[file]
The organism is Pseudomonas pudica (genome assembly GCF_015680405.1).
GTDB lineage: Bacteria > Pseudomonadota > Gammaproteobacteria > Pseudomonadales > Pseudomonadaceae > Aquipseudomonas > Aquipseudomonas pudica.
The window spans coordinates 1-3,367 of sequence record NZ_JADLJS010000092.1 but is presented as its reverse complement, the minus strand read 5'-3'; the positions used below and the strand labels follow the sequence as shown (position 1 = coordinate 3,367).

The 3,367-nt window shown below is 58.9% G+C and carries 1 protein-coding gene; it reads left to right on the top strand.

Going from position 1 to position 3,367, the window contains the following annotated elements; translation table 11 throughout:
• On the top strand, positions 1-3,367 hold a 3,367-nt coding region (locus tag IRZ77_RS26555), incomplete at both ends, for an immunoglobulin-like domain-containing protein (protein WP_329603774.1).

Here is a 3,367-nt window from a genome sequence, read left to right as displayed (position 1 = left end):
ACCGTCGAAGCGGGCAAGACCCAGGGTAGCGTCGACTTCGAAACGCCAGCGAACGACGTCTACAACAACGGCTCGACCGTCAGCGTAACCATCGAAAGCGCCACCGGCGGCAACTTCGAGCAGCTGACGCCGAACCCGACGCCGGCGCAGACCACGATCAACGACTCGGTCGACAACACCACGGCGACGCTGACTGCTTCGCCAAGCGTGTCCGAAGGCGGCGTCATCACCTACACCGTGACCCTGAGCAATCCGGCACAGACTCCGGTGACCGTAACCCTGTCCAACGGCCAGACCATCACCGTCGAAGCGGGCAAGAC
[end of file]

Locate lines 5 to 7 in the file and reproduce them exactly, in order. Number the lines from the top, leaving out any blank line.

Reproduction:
Going from position 1 to position 3,367, the window contains the following annotated elements; translation table 11 throughout:
• On the top strand, positions 1-3,367 hold a 3,367-nt coding region (locus tag IRZ77_RS26555), incomplete at both ends, for an immunoglobulin-like domain-containing protein (protein WP_329603774.1).

Here is a 3,367-nt window from a genome sequence, read left to right as displayed (position 1 = left end):